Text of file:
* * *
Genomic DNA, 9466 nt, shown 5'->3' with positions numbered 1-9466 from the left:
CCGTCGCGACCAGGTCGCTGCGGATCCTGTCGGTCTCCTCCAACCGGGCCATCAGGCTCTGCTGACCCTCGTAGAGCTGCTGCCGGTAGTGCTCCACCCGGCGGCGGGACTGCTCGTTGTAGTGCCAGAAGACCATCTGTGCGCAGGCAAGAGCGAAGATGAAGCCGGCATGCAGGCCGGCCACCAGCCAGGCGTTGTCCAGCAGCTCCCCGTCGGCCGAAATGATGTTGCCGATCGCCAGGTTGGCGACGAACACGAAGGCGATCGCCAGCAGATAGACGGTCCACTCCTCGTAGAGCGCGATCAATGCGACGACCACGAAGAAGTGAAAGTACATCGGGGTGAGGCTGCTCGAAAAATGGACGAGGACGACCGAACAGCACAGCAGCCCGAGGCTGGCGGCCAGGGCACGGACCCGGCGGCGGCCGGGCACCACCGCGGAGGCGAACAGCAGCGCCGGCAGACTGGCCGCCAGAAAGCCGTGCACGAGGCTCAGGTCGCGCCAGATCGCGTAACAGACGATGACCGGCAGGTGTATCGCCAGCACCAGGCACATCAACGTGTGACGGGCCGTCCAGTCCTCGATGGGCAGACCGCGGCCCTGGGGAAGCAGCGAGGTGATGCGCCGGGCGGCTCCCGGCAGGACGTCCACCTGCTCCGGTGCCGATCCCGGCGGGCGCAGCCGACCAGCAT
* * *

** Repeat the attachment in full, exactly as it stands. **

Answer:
Genomic DNA, 9466 nt, shown 5'->3' with positions numbered 1-9466 from the left:
CCGTCGCGACCAGGTCGCTGCGGATCCTGTCGGTCTCCTCCAACCGGGCCATCAGGCTCTGCTGACCCTCGTAGAGCTGCTGCCGGTAGTGCTCCACCCGGCGGCGGGACTGCTCGTTGTAGTGCCAGAAGACCATCTGTGCGCAGGCAAGAGCGAAGATGAAGCCGGCATGCAGGCCGGCCACCAGCCAGGCGTTGTCCAGCAGCTCCCCGTCGGCCGAAATGATGTTGCCGATCGCCAGGTTGGCGACGAACACGAAGGCGATCGCCAGCAGATAGACGGTCCACTCCTCGTAGAGCGCGATCAATGCGACGACCACGAAGAAGTGAAAGTACATCGGGGTGAGGCTGCTCGAAAAATGGACGAGGACGACCGAACAGCACAGCAGCCCGAGGCTGGCGGCCAGGGCACGGACCCGGCGGCGGCCGGGCACCACCGCGGAGGCGAACAGCAGCGCCGGCAGACTGGCCGCCAGAAAGCCGTGCACGAGGCTCAGGTCGCGCCAGATCGCGTAACAGACGATGACCGGCAGGTGTATCGCCAGCACCAGGCACATCAACGTGTGACGGGCCGTCCAGTCCTCGATGGGCAGACCGCGGCCCTGGGGAAGCAGCGAGGTGATGCGCCGGGCGGCTCCCGGCAGGACGTCCACCTGCTCCGGTGCCGATCCCGGCGGGCGCAGCCGACCAGCAT